The mink oil is a paste or cream that looks a bit like Vaseline. I rub it in with a stiff sponge and then use a hot blow dryer to melt it so it soaks into the leather.



The finished pair.



My happy hand model braved the single digit temps for this photo shoot. Her bulky winter jacket sleeves fit nicely into the cuff of the mitt.



For never having made chopper mitts before I am pleased with how they turned out and have plans on how to improve upon the next one. Here is a short video of the mitt being placed under running water. It shows the waterproofing of the neatsfoot and mink oil. Over time another coating of the mink oil will need to be added if the leather shows signs that its getting wet..

http://www.youtube.com/watch?v=pAxDjBn-cHg

My hand model has already put in a request for a pair for herself. She wants different colors and symbols on hers.
Any day in the woods is a good day.

Offline Rancid Crabtree

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Re: Homemade leather (and fur) chopper mitts
« Reply #1 on: January 24, 2014, 10:51:33 AM »
My wife (mitten model) wanted her own pair of deer skin leather chopper mitts but she was not partial to bears or brown leather so I told her to pick out exactly what she wanted for her pair. She wanted bright blue leather and white fur and butterflies with white trim. The liner would be the same black blizzard fleece I have been using on other projects.



Dying a tanned leather deer hide is a crap shoot in terms of what the final color will be. Here is the tanned leather before dying.



I used Rit dye and white vinegar. The vinegar was added after the hide was in the dye for 5 minutes.



I presoaked the leather in hot water for 15 minutes before dying.



I soaked the leather in the dye for 30 minutes then rinsed it under hot water and then cold water.



Then I stretched the hide out on a sheet of plywood and used a box fan to dry it.



Once dry I had to find areas of the hide that were not streaky or blotchy to cut the pieces of the gloves from.





The back side of the mittens got white trim, white fur and the butterfly.





The palm side only gets white trim and the thumb sewn on. Im getting better at sewing the thumb to the palm.



The liners are a double layer of fleece and long white fur.



The finished mittens. The blue really worked out well. I thought it would end up dark but its nice and bright. I sprayed them with silicone waterproofer to keep them clean and dry.




Any day in the woods is a good day.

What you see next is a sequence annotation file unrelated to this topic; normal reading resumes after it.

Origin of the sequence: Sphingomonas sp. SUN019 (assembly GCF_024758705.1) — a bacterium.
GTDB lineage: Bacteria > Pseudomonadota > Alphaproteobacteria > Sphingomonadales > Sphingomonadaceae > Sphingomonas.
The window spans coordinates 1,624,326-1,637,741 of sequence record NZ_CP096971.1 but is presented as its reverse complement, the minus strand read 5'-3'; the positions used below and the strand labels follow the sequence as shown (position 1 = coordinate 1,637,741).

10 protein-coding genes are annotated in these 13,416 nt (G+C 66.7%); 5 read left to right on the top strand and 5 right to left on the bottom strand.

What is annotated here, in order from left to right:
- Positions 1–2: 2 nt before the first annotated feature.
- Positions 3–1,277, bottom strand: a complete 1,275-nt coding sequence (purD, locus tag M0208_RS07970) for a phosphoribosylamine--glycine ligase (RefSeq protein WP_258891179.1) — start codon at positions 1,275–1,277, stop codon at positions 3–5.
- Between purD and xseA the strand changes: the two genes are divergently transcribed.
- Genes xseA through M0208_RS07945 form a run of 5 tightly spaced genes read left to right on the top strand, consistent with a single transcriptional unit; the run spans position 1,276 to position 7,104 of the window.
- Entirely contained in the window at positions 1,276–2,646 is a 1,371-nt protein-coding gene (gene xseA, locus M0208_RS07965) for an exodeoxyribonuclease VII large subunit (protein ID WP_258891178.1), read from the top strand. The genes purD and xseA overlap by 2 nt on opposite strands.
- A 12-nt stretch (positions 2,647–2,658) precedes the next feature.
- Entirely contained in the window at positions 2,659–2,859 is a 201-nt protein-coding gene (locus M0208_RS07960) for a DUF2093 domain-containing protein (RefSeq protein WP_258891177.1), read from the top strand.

Offline Rancid Crabtree

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Re: Homemade leather (and fur) chopper mitts
« Reply #2 on: January 24, 2014, 10:52:56 AM »
Since I am having fun making these leather  mittens I?ll keep going and make some and donate them to WBH and WTA for their upcoming annual conventions. Both WBH and WTA sent me their embroidered emblems/patches to use in the creation of the mitts.

Since the WTA event is less than a month away I will get started on theirs first. For these mits I am using nice dark suede cow hide I picked up from Tandy leather.



Aside from the WTA patches I will be adding grey fur to both the leather mit and the liner. The patch and fur will be on the back side of the mit but I want to add some decoration to the palm side so I went back to my supply of tanned deer hides and will sew the deer skin to the palm with the grain side out. The deer skin is much lighter so I will give it a light buckskin stain and sketch on some artwork. Each mit will have a different image.

The right mit will have a bowhunter at full draw. Here is the image lightly penciled onto the deer skin.



I follow that up with a fine tip sharpie permanent marker and after staining the leather.



The left hand is going to have a scene with a buck standing with some trees in the background. While it could be viewed either way the buck is looking away from the screen not towards the screen. You are looking at the back of his neck as he faces away. When the two mits are worn palms side up it will create a scene in which the bowhunter is at draw on a quartering away buck. (that?s the thought anyway. Sometimes I think to hard about this stuff.)





After the thumb is sewn to the palm I add the buckskin with the artwork to the palm.



Here are the mits before I join the two halves together.





After the two halves are sewn together and trimmed and turned right side out, I sprayed them with a heavy coat of Atsco silicone waterproofer  to make sure they keep the user dry and to set the inked image in place. The waterproofer darken the leather just a bit.





The mitts need warm fleece liners. I used a double layer of blizzard fleece and grey fur.



The finished WTA mitts.





Now I need to make a pair for WBH.
Any day in the woods is a good day.

Offline Rancid Crabtree

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Re: Homemade leather (and fur) chopper mitts
« Reply #3 on: January 24, 2014, 10:53:49 AM »
The WBH mitts are coming together nicely. The bowhunter on this mitt was my own creation. The deer image I found on the web. The WBH and arrowhead was also my own design.











Any day in the woods is a good day.